His friends among the trees nearby were able to talk to him. They told him not to worry, that they would not let him fall into the hands of the Japanese and that when there was an opportunity they would come and get him.

Suka realised the position very clearly. He knew that if his companions stayed until darkness came there was a danger that they would be annihilated in the night. He knew they would not go while he was alive. He knew that if they tried to get him before dark, some, at least of those who made the attempt, would be killed. Suka saw movement among the trees and thought that the effort to rescue him had begun. Those who were watching saw him quite deliberately raise himself on his hands before the Japanese machine guns and fall again, riddled with bullets.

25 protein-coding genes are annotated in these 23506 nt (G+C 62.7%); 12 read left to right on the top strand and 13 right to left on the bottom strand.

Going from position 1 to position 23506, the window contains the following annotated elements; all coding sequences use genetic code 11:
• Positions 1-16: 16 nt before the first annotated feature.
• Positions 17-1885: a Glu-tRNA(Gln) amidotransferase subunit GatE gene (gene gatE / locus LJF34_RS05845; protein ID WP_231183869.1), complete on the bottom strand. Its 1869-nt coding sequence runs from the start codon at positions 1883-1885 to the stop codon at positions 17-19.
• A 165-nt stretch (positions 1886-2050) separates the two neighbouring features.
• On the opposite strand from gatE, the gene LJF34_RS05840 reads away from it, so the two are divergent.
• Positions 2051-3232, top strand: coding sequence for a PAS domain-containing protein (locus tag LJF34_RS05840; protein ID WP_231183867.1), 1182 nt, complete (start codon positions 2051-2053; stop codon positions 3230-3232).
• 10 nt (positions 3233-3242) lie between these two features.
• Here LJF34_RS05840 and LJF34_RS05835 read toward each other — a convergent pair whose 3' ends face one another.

His platoon withdrew to the beach and got safely away.

Ratu Sukuna finished what he had to say by bidding them to be of good cheer. They had lost a young man who they had known and loved. They had gained a proud memory and inspiration. A son of Yacata had given his life so that his companions could save theirs.